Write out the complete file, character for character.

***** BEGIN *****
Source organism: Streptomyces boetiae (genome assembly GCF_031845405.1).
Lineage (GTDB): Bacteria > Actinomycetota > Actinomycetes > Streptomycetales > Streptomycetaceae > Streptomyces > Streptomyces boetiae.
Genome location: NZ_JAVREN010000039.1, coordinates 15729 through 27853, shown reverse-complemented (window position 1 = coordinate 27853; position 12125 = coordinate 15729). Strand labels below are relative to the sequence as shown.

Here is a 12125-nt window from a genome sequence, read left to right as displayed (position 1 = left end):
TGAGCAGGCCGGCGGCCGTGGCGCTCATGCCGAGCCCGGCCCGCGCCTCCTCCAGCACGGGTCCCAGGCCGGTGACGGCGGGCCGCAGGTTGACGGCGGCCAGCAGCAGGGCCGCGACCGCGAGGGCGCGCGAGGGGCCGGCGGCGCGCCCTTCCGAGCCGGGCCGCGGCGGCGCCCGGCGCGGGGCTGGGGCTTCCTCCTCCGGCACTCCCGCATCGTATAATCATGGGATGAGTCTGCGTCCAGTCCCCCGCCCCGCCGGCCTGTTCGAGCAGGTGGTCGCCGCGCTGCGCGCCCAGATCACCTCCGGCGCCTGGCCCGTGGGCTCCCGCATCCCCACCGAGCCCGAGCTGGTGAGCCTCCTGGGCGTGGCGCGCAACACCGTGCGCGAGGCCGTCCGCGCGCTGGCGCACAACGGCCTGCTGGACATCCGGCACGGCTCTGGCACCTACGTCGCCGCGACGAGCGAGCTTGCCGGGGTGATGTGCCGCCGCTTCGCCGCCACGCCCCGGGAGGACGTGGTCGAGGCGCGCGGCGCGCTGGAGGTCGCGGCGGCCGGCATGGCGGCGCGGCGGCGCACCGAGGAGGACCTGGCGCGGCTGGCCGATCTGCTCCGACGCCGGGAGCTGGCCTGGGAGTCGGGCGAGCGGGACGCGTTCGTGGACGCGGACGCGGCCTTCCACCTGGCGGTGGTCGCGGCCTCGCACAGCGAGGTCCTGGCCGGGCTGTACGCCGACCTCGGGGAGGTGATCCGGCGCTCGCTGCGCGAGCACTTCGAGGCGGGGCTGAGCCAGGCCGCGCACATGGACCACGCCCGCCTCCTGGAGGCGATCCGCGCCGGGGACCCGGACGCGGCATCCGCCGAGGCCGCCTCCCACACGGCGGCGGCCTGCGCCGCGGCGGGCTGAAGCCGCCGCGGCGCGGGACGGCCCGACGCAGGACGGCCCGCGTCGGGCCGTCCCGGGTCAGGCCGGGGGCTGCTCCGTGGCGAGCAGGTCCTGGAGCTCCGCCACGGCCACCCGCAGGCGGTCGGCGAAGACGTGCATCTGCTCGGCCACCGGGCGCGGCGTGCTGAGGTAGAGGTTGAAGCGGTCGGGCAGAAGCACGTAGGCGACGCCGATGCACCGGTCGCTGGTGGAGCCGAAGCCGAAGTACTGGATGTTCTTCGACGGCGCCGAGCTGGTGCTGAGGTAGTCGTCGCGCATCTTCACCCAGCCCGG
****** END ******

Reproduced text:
Source organism: Streptomyces boetiae (genome assembly GCF_031845405.1).
Lineage (GTDB): Bacteria > Actinomycetota > Actinomycetes > Streptomycetales > Streptomycetaceae > Streptomyces > Streptomyces boetiae.
Genome location: NZ_JAVREN010000039.1, coordinates 15729 through 27853, shown reverse-complemented (window position 1 = coordinate 27853; position 12125 = coordinate 15729). Strand labels below are relative to the sequence as shown.

Here is a 12125-nt window from a genome sequence, read left to right as displayed (position 1 = left end):
TGAGCAGGCCGGCGGCCGTGGCGCTCATGCCGAGCCCGGCCCGCGCCTCCTCCAGCACGGGTCCCAGGCCGGTGACGGCGGGCCGCAGGTTGACGGCGGCCAGCAGCAGGGCCGCGACCGCGAGGGCGCGCGAGGGGCCGGCGGCGCGCCCTTCCGAGCCGGGCCGCGGCGGCGCCCGGCGCGGGGCTGGGGCTTCCTCCTCCGGCACTCCCGCATCGTATAATCATGGGATGAGTCTGCGTCCAGTCCCCCGCCCCGCCGGCCTGTTCGAGCAGGTGGTCGCCGCGCTGCGCGCCCAGATCACCTCCGGCGCCTGGCCCGTGGGCTCCCGCATCCCCACCGAGCCCGAGCTGGTGAGCCTCCTGGGCGTGGCGCGCAACACCGTGCGCGAGGCCGTCCGCGCGCTGGCGCACAACGGCCTGCTGGACATCCGGCACGGCTCTGGCACCTACGTCGCCGCGACGAGCGAGCTTGCCGGGGTGATGTGCCGCCGCTTCGCCGCCACGCCCCGGGAGGACGTGGTCGAGGCGCGCGGCGCGCTGGAGGTCGCGGCGGCCGGCATGGCGGCGCGGCGGCGCACCGAGGAGGACCTGGCGCGGCTGGCCGATCTGCTCCGACGCCGGGAGCTGGCCTGGGAGTCGGGCGAGCGGGACGCGTTCGTGGACGCGGACGCGGCCTTCCACCTGGCGGTGGTCGCGGCCTCGCACAGCGAGGTCCTGGCCGGGCTGTACGCCGACCTCGGGGAGGTGATCCGGCGCTCGCTGCGCGAGCACTTCGAGGCGGGGCTGAGCCAGGCCGCGCACATGGACCACGCCCGCCTCCTGGAGGCGATCCGCGCCGGGGACCCGGACGCGGCATCCGCCGAGGCCGCCTCCCACACGGCGGCGGCCTGCGCCGCGGCGGGCTGAAGCCGCCGCGGCGCGGGACGGCCCGACGCAGGACGGCCCGCGTCGGGCCGTCCCGGGTCAGGCCGGGGGCTGCTCCGTGGCGAGCAGGTCCTGGAGCTCCGCCACGGCCACCCGCAGGCGGTCGGCGAAGACGTGCATCTGCTCGGCCACCGGGCGCGGCGTGCTGAGGTAGAGGTTGAAGCGGTCGGGCAGAAGCACGTAGGCGACGCCGATGCACCGGTCGCTGGTGGAGCCGAAGCCGAAGTACTGGATGTTCTTCGACGGCGCCGAGCTGGTGCTGAGGTAGTCGTCGCGCATCTTCACCCAGCCCGG